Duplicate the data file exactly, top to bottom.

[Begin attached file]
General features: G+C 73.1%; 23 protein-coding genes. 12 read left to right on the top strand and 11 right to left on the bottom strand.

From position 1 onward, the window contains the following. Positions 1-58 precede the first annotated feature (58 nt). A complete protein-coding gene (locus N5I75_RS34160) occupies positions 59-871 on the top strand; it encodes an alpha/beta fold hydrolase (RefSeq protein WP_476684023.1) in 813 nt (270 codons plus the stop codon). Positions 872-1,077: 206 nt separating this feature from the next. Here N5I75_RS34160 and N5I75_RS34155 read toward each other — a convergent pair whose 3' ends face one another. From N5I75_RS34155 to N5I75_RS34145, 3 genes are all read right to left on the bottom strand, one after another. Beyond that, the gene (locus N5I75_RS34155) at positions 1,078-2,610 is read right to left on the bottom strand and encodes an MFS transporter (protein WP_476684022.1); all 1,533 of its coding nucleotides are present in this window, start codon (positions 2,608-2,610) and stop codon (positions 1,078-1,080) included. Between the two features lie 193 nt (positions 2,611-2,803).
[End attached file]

General features: G+C 73.1%; 23 protein-coding genes. 12 read left to right on the top strand and 11 right to left on the bottom strand.

From position 1 onward, the window contains the following. Positions 1-58 precede the first annotated feature (58 nt). A complete protein-coding gene (locus N5I75_RS34160) occupies positions 59-871 on the top strand; it encodes an alpha/beta fold hydrolase (RefSeq protein WP_476684023.1) in 813 nt (270 codons plus the stop codon). Positions 872-1,077: 206 nt separating this feature from the next. Here N5I75_RS34160 and N5I75_RS34155 read toward each other — a convergent pair whose 3' ends face one another. From N5I75_RS34155 to N5I75_RS34145, 3 genes are all read right to left on the bottom strand, one after another. Beyond that, the gene (locus N5I75_RS34155) at positions 1,078-2,610 is read right to left on the bottom strand and encodes an MFS transporter (protein WP_476684022.1); all 1,533 of its coding nucleotides are present in this window, start codon (positions 2,608-2,610) and stop codon (positions 1,078-1,080) included. Between the two features lie 193 nt (positions 2,611-2,803).